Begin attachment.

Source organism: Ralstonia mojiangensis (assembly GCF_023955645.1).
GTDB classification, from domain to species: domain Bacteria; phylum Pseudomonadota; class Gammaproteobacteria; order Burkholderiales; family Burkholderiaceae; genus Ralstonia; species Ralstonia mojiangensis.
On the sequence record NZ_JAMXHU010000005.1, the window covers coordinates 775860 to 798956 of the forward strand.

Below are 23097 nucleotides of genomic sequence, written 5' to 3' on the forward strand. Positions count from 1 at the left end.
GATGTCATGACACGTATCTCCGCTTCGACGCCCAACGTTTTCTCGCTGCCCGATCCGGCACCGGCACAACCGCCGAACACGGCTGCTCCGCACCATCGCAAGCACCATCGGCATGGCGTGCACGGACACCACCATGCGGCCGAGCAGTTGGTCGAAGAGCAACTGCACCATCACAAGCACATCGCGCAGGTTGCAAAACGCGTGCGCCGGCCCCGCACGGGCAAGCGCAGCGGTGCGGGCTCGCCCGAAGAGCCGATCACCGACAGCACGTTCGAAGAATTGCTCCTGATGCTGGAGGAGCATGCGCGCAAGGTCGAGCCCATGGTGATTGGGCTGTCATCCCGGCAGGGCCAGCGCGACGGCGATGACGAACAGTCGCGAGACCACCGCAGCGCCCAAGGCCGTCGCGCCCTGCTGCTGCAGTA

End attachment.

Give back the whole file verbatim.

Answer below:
Source organism: Ralstonia mojiangensis (assembly GCF_023955645.1).
GTDB classification, from domain to species: domain Bacteria; phylum Pseudomonadota; class Gammaproteobacteria; order Burkholderiales; family Burkholderiaceae; genus Ralstonia; species Ralstonia mojiangensis.
On the sequence record NZ_JAMXHU010000005.1, the window covers coordinates 775860 to 798956 of the forward strand.

Below are 23097 nucleotides of genomic sequence, written 5' to 3' on the forward strand. Positions count from 1 at the left end.
GATGTCATGACACGTATCTCCGCTTCGACGCCCAACGTTTTCTCGCTGCCCGATCCGGCACCGGCACAACCGCCGAACACGGCTGCTCCGCACCATCGCAAGCACCATCGGCATGGCGTGCACGGACACCACCATGCGGCCGAGCAGTTGGTCGAAGAGCAACTGCACCATCACAAGCACATCGCGCAGGTTGCAAAACGCGTGCGCCGGCCCCGCACGGGCAAGCGCAGCGGTGCGGGCTCGCCCGAAGAGCCGATCACCGACAGCACGTTCGAAGAATTGCTCCTGATGCTGGAGGAGCATGCGCGCAAGGTCGAGCCCATGGTGATTGGGCTGTCATCCCGGCAGGGCCAGCGCGACGGCGATGACGAACAGTCGCGAGACCACCGCAGCGCCCAAGGCCGTCGCGCCCTGCTGCTGCAGTA